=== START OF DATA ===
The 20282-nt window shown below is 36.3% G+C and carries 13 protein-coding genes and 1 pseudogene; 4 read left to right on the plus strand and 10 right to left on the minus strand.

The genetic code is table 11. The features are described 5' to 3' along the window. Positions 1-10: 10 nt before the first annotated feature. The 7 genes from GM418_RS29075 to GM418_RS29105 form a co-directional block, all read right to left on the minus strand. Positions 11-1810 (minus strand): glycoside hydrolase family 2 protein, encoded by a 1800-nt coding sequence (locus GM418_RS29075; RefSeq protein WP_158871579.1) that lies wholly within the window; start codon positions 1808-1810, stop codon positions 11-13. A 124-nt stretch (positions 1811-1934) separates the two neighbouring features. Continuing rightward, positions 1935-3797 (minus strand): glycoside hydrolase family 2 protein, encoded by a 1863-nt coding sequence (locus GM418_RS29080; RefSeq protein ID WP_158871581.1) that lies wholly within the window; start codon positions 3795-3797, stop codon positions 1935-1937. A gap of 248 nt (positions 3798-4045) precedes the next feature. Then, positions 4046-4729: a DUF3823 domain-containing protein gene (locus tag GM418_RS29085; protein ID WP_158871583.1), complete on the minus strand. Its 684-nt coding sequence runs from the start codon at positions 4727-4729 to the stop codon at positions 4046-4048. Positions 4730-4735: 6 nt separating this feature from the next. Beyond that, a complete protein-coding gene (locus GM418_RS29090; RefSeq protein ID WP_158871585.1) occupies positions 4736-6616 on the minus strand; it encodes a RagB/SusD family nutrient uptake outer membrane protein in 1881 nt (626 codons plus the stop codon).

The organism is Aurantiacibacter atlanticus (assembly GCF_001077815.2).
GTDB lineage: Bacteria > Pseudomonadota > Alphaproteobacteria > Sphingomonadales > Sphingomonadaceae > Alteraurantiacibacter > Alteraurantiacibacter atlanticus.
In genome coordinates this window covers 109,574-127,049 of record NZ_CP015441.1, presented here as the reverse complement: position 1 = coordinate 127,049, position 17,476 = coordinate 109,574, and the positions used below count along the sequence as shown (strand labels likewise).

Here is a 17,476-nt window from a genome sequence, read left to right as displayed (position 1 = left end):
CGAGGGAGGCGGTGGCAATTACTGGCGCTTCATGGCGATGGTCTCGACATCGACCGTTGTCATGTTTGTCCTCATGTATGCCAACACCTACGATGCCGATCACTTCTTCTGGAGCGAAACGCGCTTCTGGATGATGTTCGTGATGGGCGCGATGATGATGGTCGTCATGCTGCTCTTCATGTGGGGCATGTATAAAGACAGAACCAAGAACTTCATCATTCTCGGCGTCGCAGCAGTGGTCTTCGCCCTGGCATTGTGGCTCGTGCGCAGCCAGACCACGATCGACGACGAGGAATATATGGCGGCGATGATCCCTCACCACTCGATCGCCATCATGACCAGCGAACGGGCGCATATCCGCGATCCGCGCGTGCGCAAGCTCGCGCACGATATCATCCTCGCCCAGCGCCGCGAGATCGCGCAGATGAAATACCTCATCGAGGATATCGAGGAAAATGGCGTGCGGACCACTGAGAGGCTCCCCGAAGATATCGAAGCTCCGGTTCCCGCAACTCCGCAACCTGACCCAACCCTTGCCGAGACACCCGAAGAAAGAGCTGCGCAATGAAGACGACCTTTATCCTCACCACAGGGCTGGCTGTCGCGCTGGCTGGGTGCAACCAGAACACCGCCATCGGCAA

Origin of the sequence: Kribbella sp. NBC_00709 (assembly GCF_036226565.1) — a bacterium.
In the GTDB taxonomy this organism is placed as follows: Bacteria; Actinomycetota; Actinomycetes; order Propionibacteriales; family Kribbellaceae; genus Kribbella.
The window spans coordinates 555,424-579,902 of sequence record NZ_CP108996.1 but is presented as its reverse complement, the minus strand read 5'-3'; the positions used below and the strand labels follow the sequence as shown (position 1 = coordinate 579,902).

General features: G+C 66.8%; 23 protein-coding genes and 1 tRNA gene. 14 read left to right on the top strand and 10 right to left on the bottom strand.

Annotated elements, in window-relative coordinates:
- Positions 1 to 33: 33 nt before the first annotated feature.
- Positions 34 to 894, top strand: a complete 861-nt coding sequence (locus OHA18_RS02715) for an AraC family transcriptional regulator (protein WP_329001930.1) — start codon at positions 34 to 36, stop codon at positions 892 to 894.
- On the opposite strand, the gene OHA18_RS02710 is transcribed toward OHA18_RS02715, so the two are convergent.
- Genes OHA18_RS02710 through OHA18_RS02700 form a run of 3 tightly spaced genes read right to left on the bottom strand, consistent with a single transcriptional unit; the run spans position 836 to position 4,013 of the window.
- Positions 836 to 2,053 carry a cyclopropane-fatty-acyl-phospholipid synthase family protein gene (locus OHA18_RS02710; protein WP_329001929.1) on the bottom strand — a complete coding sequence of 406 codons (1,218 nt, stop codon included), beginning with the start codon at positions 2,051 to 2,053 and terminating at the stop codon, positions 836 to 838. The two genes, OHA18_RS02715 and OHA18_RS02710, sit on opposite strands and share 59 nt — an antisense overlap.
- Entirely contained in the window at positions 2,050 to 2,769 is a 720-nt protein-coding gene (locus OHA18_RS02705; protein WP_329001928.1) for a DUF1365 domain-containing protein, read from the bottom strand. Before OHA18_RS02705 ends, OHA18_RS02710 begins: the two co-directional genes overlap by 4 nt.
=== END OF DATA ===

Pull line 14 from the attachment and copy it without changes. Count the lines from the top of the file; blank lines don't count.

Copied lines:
- Positions 34 to 894, top strand: a complete 861-nt coding sequence (locus OHA18_RS02715) for an AraC family transcriptional regulator (protein WP_329001930.1) — start codon at positions 34 to 36, stop codon at positions 892 to 894.